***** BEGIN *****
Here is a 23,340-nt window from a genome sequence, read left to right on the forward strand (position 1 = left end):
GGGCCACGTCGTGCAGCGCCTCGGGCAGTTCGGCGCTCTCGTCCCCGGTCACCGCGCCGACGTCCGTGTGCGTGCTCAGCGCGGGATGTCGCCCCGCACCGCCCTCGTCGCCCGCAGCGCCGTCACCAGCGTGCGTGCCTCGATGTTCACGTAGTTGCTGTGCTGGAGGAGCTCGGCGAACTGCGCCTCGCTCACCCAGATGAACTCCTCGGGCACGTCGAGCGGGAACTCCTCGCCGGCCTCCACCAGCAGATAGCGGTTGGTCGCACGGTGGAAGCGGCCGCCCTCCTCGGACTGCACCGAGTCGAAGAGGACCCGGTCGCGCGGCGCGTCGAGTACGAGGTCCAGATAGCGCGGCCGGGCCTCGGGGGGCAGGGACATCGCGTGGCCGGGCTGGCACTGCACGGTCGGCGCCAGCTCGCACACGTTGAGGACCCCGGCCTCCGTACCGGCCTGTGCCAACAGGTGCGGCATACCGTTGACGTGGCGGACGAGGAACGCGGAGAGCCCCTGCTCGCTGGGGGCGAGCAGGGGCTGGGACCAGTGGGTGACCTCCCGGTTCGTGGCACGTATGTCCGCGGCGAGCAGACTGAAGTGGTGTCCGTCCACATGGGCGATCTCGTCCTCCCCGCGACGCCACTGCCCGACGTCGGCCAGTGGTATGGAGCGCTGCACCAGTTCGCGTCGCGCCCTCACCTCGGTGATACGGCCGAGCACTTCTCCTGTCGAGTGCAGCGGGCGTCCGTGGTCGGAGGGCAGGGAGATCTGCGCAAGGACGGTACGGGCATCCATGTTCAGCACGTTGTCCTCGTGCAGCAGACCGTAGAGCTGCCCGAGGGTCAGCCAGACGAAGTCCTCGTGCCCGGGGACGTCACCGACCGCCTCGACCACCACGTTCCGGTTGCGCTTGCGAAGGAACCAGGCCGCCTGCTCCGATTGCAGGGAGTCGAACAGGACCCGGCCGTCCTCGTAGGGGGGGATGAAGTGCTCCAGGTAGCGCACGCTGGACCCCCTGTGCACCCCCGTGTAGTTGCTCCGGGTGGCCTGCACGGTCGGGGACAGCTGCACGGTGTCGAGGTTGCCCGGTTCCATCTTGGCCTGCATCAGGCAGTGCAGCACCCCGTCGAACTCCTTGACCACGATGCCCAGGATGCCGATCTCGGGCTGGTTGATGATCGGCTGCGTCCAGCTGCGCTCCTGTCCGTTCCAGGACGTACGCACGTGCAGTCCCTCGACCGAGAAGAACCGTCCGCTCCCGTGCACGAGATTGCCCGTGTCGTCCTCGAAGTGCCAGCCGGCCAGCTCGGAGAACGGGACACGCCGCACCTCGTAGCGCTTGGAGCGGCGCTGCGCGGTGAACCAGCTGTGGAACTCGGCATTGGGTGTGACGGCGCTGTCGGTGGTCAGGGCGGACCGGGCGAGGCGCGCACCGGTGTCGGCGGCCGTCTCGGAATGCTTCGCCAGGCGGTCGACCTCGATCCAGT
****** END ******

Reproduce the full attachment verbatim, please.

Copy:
Here is a 23,340-nt window from a genome sequence, read left to right on the forward strand (position 1 = left end):
GGGCCACGTCGTGCAGCGCCTCGGGCAGTTCGGCGCTCTCGTCCCCGGTCACCGCGCCGACGTCCGTGTGCGTGCTCAGCGCGGGATGTCGCCCCGCACCGCCCTCGTCGCCCGCAGCGCCGTCACCAGCGTGCGTGCCTCGATGTTCACGTAGTTGCTGTGCTGGAGGAGCTCGGCGAACTGCGCCTCGCTCACCCAGATGAACTCCTCGGGCACGTCGAGCGGGAACTCCTCGCCGGCCTCCACCAGCAGATAGCGGTTGGTCGCACGGTGGAAGCGGCCGCCCTCCTCGGACTGCACCGAGTCGAAGAGGACCCGGTCGCGCGGCGCGTCGAGTACGAGGTCCAGATAGCGCGGCCGGGCCTCGGGGGGCAGGGACATCGCGTGGCCGGGCTGGCACTGCACGGTCGGCGCCAGCTCGCACACGTTGAGGACCCCGGCCTCCGTACCGGCCTGTGCCAACAGGTGCGGCATACCGTTGACGTGGCGGACGAGGAACGCGGAGAGCCCCTGCTCGCTGGGGGCGAGCAGGGGCTGGGACCAGTGGGTGACCTCCCGGTTCGTGGCACGTATGTCCGCGGCGAGCAGACTGAAGTGGTGTCCGTCCACATGGGCGATCTCGTCCTCCCCGCGACGCCACTGCCCGACGTCGGCCAGTGGTATGGAGCGCTGCACCAGTTCGCGTCGCGCCCTCACCTCGGTGATACGGCCGAGCACTTCTCCTGTCGAGTGCAGCGGGCGTCCGTGGTCGGAGGGCAGGGAGATCTGCGCAAGGACGGTACGGGCATCCATGTTCAGCACGTTGTCCTCGTGCAGCAGACCGTAGAGCTGCCCGAGGGTCAGCCAGACGAAGTCCTCGTGCCCGGGGACGTCACCGACCGCCTCGACCACCACGTTCCGGTTGCGCTTGCGAAGGAACCAGGCCGCCTGCTCCGATTGCAGGGAGTCGAACAGGACCCGGCCGTCCTCGTAGGGGGGGATGAAGTGCTCCAGGTAGCGCACGCTGGACCCCCTGTGCACCCCCGTGTAGTTGCTCCGGGTGGCCTGCACGGTCGGGGACAGCTGCACGGTGTCGAGGTTGCCCGGTTCCATCTTGGCCTGCATCAGGCAGTGCAGCACCCCGTCGAACTCCTTGACCACGATGCCCAGGATGCCGATCTCGGGCTGGTTGATGATCGGCTGCGTCCAGCTGCGCTCCTGTCCGTTCCAGGACGTACGCACGTGCAGTCCCTCGACCGAGAAGAACCGTCCGCTCCCGTGCACGAGATTGCCCGTGTCGTCCTCGAAGTGCCAGCCGGCCAGCTCGGAGAACGGGACACGCCGCACCTCGTAGCGCTTGGAGCGGCGCTGCGCGGTGAACCAGCTGTGGAACTCGGCATTGGGTGTGACGGCGCTGTCGGTGGTCAGGGCGGACCGGGCGAGGCGCGCACCGGTGTCGGCGGCCGTCTCGGAATGCTTCGCCAGGCGGTCGACCTCGATCCAGT